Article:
The NE history thus shows that the majority of scientists and leading authorities may be wrong in their judgement about safety issues of a new technologies. The striking parallels with the situation of GE gives reasons to suspect that the same may be true in this case. This leads is to the question - are there common mechanisms in these two cases that may contribute to the serious judgement errors by leading scientists?
May international authorities, consulted for the assessment of safety issues be more likely than others to be biased in favour of exploitation of the technology they are experts on?
There are psychological reasons to expect this. - The scientific authorities have built their career and the basis of their prestigious position on the technology. They may often have become members of prestigious governmental and international expert commissions because of the technology. An important common factor in the NE as well as the GE case is that a very large part of the applied research has been financed by the industry. In addition to making many important scientists more or less dependent on the industry for their work, the industry was able to pay them considerably better than the universities. And also those still working at the universities had opportunities of getting generous consultancy fees from the industry.
It is but human, under such premises, to succumb to reality-distorting subconscious defense mechanisms that makes a person neglect or seriously underestimate crucial critical factors that should justify a critical or at least most cautious stance. I think such psychological mechanisms explain the obviously unrealistic safety assessments of leading nuclear energy experts. And similar subconscious mechanisms may make leading scientific experts of FAO and other regulatory bodies neglect or seriously underestimate various hazards with Genetic Engineering.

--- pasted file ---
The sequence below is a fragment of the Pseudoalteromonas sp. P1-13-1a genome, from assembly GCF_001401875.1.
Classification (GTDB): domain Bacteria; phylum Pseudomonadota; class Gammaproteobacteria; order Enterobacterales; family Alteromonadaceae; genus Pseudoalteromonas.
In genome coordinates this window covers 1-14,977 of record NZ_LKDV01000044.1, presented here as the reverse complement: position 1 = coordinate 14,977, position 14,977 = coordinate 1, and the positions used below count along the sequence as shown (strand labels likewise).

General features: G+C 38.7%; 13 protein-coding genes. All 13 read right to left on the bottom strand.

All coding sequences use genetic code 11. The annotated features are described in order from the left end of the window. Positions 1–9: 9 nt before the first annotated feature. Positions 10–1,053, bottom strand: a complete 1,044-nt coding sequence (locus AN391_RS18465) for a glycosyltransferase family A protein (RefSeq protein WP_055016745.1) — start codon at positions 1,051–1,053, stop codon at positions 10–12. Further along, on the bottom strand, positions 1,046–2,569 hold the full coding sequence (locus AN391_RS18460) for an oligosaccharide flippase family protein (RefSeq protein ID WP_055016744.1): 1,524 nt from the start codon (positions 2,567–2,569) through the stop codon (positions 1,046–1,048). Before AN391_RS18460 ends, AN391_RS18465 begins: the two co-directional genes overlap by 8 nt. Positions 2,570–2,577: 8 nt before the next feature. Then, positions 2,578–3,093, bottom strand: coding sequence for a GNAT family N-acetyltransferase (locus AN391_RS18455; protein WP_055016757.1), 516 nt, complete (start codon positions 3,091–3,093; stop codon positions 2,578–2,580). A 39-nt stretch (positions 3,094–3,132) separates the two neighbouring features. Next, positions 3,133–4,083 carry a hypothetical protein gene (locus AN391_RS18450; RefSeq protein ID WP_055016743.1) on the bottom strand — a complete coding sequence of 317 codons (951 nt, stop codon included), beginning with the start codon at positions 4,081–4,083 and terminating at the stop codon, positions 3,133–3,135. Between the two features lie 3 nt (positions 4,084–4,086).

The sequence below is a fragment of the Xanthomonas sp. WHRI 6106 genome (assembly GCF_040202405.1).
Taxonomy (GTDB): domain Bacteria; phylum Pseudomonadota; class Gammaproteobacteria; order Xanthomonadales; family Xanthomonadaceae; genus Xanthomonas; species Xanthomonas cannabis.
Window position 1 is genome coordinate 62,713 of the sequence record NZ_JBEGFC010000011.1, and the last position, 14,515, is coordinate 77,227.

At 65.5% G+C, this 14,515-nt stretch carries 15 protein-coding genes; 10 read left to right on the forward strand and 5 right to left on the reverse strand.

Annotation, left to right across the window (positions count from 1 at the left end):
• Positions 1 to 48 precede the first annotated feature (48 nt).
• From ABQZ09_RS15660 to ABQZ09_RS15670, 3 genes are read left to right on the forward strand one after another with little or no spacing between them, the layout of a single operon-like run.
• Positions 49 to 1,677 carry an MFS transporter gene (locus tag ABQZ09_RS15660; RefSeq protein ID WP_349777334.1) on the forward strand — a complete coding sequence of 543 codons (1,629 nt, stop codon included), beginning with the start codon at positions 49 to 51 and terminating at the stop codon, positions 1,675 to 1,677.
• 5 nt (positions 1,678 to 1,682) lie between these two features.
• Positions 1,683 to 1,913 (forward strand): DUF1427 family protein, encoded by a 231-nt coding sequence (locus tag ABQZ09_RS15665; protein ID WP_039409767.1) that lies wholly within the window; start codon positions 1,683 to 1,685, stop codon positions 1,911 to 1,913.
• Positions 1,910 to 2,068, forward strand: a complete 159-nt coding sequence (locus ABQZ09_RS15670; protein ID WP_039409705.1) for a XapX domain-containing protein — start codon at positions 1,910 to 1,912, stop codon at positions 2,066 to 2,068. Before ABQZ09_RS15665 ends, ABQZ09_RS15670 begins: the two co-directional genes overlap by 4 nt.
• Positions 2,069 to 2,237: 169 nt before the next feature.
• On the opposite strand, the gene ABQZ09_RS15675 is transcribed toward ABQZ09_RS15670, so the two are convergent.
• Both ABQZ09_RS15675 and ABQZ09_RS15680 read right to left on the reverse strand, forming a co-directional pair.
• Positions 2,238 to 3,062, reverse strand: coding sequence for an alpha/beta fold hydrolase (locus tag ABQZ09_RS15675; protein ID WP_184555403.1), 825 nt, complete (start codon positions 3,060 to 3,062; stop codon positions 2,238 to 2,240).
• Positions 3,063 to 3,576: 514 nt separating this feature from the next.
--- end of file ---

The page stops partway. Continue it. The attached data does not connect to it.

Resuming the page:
The combination of heavy involvement of powerful financial organizations and considerable governmental involvement is a factor common to NE and GE in the countries leading the technology development. The consent of scientific authorities is vital for governmental approval of the technology. Therefore it is inevitable that they will be exposed to great efforts to make them cooperate. It seems obvious that that such a situation may contribute to a risk for a biased position among key scientists.
Another problem is that, both in questions of GE safety and in the NE case, experts with a narrow laboratory background have had a considerable influence in safety assessment issues. This is unfortunate as they are mostly incompetent to assess the consequences of the technology outside the laboratory walls. Or even to foresee complications outside their narrow specialty even under laboratory conditions. If the complications of technology may cover wide and disparate fields, an undue influence of narrow specialists may have serious consequences.
So there are a number of similar factors in the case of NE and GE that makes it justified to expect that the GE authorities may run the risk of making serious errors in the safety assessment questions similarly as was the case in the NE issue.
A lesson that can be learned from this is that facts and not the scientific status of a scientist should be what should be considered by the decision-makers in important safety issues. To that end it is necessary that vital decisions concerning new technologies should not be allowed, as presently, to be made on the basis of scientific analyses that are impossible for the layman to fully understand. A procedure should be established that enables the non-specialist and even the well-educated layman to make a qualified judgement of relevant scientific facts without without the interference of the opinions of scientific authorities involved in the technology under assessment. Such a procedure is suggested below.
For the reasons presented above, we, the Physicians Against Genetically Engineered Food, think it is most important *not* to appoint authorities to be in charge of safety assessment of the technology they are themselves deeply involved in. In stead, an interdisciplinary commission of scientists of many disparate disciplines should be appointed. The chairman should always be a scientist who has developed a skill in non-reductionistic interdisciplinary research with systemic analysis of complex phenomena. Scientists in fields directly related to the technology should *not* be members of the commission. The work of the commission should be arranged as *public hearings*, assessing the scientific quality of the factual evidence and opinions presented by various authorities on the technology in question. The scientists responsible for the safety assessment should have a high degree of integrity in addition to being leading researchers- "Master scientists". And be clearly independent of the industrial interests involved.